One of the case studies was of given by Darragh Doyle and he explained and discussed the steps they took the previous Thursday when the initial hack of all their users login details occurred. The issue of blogger contact templates being more widely used by PR companies was broached. It seems when it comes to the traditional means of a PR sending out your crap with a ‘Dear <insert name here>’ out to a blogger is still happening. This is where I give you such permission to kick someone in the nuts. 🙂 Later on we discussed the tools and monitoring strategies we use to keep an eye on the web, ’cause you know it’s such a naughty little thing. One idea that firmly stuck with me is the thought of a Social Media Philosophy not a Social Media Policy, since a policy is governed by rules and what not but a philosophy is in murkier ground. 🙂 Also, I wish I took better notes, my writing is horrible and I need a decoder to read it. At the lunch break I ran to a wool shop and bought some roving and a spindle to see if I like spinning but I don’t. 🙂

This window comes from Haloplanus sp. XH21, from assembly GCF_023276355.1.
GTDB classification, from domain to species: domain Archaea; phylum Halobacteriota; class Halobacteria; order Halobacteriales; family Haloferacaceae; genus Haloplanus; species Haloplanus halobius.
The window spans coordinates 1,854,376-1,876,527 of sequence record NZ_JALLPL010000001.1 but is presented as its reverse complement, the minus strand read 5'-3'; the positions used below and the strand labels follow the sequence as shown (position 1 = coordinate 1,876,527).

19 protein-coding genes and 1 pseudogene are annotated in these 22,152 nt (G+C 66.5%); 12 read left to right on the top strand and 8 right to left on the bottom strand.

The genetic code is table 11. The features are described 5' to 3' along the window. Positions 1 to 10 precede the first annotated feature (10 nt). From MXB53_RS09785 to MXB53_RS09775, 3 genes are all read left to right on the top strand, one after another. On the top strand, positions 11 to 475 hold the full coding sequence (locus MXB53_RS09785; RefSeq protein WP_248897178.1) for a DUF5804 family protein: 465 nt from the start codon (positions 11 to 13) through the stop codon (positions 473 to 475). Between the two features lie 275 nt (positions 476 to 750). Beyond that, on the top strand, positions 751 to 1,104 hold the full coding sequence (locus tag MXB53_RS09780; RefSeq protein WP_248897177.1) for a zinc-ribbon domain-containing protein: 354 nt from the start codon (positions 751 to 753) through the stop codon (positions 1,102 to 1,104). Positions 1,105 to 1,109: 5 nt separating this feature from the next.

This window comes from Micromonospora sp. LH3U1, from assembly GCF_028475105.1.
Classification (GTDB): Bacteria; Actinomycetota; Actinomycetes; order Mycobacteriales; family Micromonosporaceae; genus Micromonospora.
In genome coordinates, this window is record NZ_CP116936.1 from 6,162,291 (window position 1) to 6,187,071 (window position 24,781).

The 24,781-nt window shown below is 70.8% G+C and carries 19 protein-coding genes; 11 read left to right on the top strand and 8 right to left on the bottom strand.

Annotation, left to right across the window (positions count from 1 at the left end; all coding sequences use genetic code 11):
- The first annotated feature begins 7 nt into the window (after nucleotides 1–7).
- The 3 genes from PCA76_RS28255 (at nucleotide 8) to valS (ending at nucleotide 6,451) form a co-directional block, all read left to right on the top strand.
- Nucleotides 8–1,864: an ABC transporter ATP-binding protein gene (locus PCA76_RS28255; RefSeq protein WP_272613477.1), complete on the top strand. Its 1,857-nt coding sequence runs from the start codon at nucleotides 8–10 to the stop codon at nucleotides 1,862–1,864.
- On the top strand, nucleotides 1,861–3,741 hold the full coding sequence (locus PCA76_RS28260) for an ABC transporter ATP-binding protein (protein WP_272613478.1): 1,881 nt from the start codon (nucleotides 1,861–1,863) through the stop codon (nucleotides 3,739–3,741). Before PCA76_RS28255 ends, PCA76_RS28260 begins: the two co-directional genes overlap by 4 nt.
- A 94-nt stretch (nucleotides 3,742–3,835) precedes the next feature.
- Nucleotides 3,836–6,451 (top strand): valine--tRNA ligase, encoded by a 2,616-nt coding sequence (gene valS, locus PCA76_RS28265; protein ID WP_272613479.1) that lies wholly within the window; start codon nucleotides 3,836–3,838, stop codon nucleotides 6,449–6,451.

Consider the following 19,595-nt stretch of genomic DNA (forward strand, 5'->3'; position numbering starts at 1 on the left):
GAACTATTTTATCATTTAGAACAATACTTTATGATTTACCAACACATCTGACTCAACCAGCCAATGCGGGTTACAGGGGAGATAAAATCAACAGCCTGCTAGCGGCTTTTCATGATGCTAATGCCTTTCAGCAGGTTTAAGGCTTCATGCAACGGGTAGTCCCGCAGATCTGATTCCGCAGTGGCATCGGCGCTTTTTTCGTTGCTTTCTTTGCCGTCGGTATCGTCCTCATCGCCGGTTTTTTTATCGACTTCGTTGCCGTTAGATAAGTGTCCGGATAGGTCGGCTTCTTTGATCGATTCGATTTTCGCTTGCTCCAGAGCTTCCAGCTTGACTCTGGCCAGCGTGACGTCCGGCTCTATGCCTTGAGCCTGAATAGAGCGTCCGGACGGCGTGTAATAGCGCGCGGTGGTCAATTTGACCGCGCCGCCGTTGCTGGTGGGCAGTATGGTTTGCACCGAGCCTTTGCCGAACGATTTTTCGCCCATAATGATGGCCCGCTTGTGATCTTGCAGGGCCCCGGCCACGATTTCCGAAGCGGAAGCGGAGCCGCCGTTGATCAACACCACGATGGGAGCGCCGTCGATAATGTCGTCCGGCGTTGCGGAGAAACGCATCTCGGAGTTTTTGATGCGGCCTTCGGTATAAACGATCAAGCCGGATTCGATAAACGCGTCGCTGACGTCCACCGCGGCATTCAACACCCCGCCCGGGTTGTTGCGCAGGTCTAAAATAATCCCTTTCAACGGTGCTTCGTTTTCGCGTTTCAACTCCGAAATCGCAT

Then I had chickenpox. If you know me really when, then you know I’ve a thing against live clucky chickens. Stayed in Dublin that week and had photosensitivity and fever symptoms. Also, bought my first game on Steam but I know I’ll never be a master with the directional buttons. That weekend, ATM card died, had no money for a week. Met up with an outdoorsy friend from college and walked on to Clontarf to Bull Island. If I thought the chickenpox hadn’t killed me, the five hour walk/hike almost did, especially when I’m not a very fit person. And then came another big event…